After an intensely screened screening featuring nervous suits delivered in limousines and gentle but firm gentlemen controlling the ticket flow to assure a certain target group would be tested for their age, predilections, and proclivities, and wand wielding security guards frisking patrons for any signs of recording devices - including cellphones - I entered what we were told was the first-ever-in the-world test market screening of the Taymor/Beatles extravaganza "Across the Universe".
Thoughts of Peter Frampton in Sergeant Peppers' haunted me, but my admiration of Taymor, and, well, I was actually a kid IN the audience of the Sullivan Show on February 9, 1964. I was even in a band that appeared on MTV in their first hour (Robin Lane & the Chartbusters)! Iattended my share of protests, worked with Reverend Daniel Berrigan, got psychedelic and ... well... enough about my qualifications to review the movie - it seems I still don't fit the intended demographic - it's the first time I ever lied my age downward! So despite that the studio may change some things - here's what I saw at this stage of tweaking the film.
Without quibbling over loose plot points and misguided scenes as they seem to be still tinkering with those things (and there are there are several out of place and unexplained scenes) - I've rarely seen such a feverish work of persistent video art in the service of great music. These are NOT small music videos wrapped around a questionable plot. Taymor's vision as a director seems to borrow from everything. Her story ideally wants to conjure up the not just the frolic, but the frenzy and passion of the 60's.
There is what looks like Jan Svankmajer in a stunning industrial dance scene in a draft board as civilians are turned into soldiers. Another scene has giant puppet pageantry straight out of Peter Schumman's Bread and Puppet Theater and Resurrection Circus. There are joyous location street dancing scenes, and breathtaking Technicolor composites. One such scene is a dreamlike vision done entirely in the psychedelic solarised colors of Richard Avedon's Beatle portraits. Her set designs are at times so clever and colorful, you laugh at the unrestrained joy and daring.
She begins with a glorious reinvention of the fifties musical, and careens into pure psychedelic delirium. The cinematography is rich and varied to the purpose of each scene, and dance sequences explode into place. The film moves from the innocence of small town upper-middle class America, to the nascent hippy scene in the village, to a sort of hallucinatory Garden of Eden (with too much but amusing Bono as a Ken Kesey Merry Prankster guru type). It moves to romance, and onto the dangers and volatility of the anti war 60's. All this is rendered through a constant flow Beatles songs delivered amidst magnificent set designs and video composites.
For the most part the music is respectfully and tastefully rearranged. (and without the Pavlovian shamelessness of the Beatles as they were used in "I Am Sam") A ballad version of "I Want to Hold Your Hand" movingly reinvents the song. I don't know if the actors actually sing but you could have fooled me. It is all carefully synched up. Even the drummers and strummers are always in synch. The actors are charming, but once again, as she has done in "Digging To China" to "Down In the Valley", Evan Rachael Wood rivets the film. It would too much to believe she could also sing like the angel - but darn if her throat isn't in sych! The voice is beautiful. At times songs and sounds collide like the Beatles in "Number Nine". The collision of a war protest at Columbia University with Helter Skelter over Dear Prudence is brilliant. Taymor has edginess that matches the sixties zeitgeist, and avoids the vacuous cotton candy fluff of Luhrmann's "Moulin Rouge".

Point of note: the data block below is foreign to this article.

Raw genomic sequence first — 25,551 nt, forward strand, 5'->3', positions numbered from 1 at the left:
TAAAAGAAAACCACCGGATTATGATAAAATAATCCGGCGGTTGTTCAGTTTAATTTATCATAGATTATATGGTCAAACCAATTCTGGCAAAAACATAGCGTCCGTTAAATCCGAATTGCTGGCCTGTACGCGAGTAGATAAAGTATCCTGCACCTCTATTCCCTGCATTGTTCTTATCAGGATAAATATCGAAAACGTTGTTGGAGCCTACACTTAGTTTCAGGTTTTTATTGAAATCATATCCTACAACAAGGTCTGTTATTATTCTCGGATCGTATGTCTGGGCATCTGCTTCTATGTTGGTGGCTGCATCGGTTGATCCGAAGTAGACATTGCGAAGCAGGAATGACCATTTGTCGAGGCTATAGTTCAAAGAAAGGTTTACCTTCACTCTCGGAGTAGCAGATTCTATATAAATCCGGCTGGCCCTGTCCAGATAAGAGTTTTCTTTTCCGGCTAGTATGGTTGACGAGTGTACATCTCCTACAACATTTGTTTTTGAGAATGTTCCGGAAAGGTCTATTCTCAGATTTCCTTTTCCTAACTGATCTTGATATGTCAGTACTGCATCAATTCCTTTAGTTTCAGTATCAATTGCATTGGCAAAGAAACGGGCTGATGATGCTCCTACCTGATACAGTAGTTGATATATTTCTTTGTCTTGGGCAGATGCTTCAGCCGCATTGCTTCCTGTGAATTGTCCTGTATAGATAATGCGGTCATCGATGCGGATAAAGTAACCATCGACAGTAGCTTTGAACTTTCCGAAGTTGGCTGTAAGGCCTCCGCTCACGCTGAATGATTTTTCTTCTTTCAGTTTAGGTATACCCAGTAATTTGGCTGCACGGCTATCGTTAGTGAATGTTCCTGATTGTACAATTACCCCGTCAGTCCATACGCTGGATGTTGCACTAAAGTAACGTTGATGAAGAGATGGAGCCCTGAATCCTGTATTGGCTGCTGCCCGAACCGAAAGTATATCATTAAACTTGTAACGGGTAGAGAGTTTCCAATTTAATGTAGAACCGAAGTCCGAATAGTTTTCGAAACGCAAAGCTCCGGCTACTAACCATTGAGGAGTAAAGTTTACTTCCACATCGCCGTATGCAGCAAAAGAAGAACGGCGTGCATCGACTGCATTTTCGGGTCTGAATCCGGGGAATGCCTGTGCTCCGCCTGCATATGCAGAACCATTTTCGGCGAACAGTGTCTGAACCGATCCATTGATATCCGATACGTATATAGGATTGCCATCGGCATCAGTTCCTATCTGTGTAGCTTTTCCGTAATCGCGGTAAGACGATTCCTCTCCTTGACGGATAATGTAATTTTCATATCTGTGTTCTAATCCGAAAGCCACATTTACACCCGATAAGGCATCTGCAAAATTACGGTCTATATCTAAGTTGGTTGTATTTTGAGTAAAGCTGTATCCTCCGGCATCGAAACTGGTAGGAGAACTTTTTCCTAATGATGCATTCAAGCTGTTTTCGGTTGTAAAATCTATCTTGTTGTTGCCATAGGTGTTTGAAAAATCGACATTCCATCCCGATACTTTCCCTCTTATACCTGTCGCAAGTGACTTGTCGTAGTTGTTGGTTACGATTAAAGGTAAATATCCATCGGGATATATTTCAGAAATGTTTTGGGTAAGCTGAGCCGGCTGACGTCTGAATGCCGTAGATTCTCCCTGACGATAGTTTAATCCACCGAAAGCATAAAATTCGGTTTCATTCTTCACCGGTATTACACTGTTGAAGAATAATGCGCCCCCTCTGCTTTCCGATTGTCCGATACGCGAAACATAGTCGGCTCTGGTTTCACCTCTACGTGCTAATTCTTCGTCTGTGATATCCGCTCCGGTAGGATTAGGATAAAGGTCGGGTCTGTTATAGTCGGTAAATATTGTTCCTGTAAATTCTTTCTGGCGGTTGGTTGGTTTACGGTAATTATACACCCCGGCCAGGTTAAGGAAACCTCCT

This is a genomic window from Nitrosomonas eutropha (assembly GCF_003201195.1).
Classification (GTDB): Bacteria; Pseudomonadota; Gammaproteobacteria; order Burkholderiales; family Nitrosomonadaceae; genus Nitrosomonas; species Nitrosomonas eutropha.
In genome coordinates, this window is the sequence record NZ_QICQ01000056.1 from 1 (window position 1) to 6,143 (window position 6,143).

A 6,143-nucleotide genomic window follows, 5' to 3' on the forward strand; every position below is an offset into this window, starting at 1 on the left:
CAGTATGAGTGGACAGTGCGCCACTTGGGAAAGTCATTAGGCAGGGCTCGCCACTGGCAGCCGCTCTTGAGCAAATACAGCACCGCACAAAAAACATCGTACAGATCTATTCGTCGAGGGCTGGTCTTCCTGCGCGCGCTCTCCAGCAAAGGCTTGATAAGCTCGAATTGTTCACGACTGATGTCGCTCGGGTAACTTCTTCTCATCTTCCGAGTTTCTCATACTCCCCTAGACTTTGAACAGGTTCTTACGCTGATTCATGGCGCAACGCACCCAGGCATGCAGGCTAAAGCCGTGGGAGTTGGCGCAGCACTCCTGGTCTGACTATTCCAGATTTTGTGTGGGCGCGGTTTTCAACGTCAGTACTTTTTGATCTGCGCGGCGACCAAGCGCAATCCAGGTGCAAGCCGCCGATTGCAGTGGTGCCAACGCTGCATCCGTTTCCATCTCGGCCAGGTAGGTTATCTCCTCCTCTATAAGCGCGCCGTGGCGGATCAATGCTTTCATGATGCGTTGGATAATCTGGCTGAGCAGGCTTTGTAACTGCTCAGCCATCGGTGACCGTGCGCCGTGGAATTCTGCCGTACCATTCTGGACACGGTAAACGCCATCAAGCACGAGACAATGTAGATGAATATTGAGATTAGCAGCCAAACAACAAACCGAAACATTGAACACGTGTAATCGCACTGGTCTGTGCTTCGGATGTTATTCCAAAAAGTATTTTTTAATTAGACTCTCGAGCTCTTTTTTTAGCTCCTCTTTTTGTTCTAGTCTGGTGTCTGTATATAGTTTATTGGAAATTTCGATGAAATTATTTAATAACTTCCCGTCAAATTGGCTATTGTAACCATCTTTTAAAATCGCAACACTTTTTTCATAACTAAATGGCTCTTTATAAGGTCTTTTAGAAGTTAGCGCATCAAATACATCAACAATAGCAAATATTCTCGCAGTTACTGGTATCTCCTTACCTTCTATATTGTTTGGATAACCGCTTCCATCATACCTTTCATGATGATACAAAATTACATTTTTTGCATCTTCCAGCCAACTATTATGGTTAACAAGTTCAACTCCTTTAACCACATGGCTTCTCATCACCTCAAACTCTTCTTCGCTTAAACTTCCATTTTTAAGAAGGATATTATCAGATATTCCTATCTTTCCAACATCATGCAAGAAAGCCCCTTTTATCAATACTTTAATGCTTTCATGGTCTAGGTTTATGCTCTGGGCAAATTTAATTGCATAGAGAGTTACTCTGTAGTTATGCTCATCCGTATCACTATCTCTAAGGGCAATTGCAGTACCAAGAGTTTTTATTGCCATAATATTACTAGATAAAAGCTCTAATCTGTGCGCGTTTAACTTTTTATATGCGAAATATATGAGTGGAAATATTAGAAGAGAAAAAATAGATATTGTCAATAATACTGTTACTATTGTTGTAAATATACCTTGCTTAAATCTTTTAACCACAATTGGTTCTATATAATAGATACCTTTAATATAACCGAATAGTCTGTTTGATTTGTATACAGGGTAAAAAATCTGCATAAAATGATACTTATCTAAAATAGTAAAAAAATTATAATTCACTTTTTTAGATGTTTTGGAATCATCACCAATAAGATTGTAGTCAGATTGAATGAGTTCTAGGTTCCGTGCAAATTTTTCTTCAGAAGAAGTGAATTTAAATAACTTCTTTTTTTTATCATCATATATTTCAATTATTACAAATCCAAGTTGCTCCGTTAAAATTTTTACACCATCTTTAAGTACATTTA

I think it would be wise to address Taymor's strength, which is the darker political vision. The film's intented audience ought to be as angry as they were in the 60s, marching in the streets and standing up to an arrogant and corrupt administration with their trillion dollar war. The parallels to today are obvious. The time is right for such a film with such politics. It shouldn't get comprised by too much gooey and gratuitous romance.
I overheard two young girls afterward say; "I don't know why they have to redo those great songs?" - whereas a much older couple were saying; "This was great very artistic, fun - it really caught the feeling of the era." I hope the handlers in their infinite wisdom don't sell out the ability of this film to be politically relevant as well as beautiful.
Characters and situations that obviously echo Janis Joplin and Jimi Hendrix, the Weathermen, the Weather Underground, Abbie Hoffmann, Ken Kesey, draft card burning, 60's clubs in the East Village (Cafe Wha? becomes Cafe Huh?), and other sly references are fun to pick out, though I assume details are undergoing revision for clarity. I don't think this is just a film for 20 somethings. The kids I sat with remarked; "This is important stuff for our generation to remember." Taymor's darker sensibilities are what the film really needs to keep it from being perceived as so much razzle dazzle and romance. There's a subversive edge to this story.
Visually, it is unquestionably a masterpiece of video art. Its final judgment may be that it can speak across generations.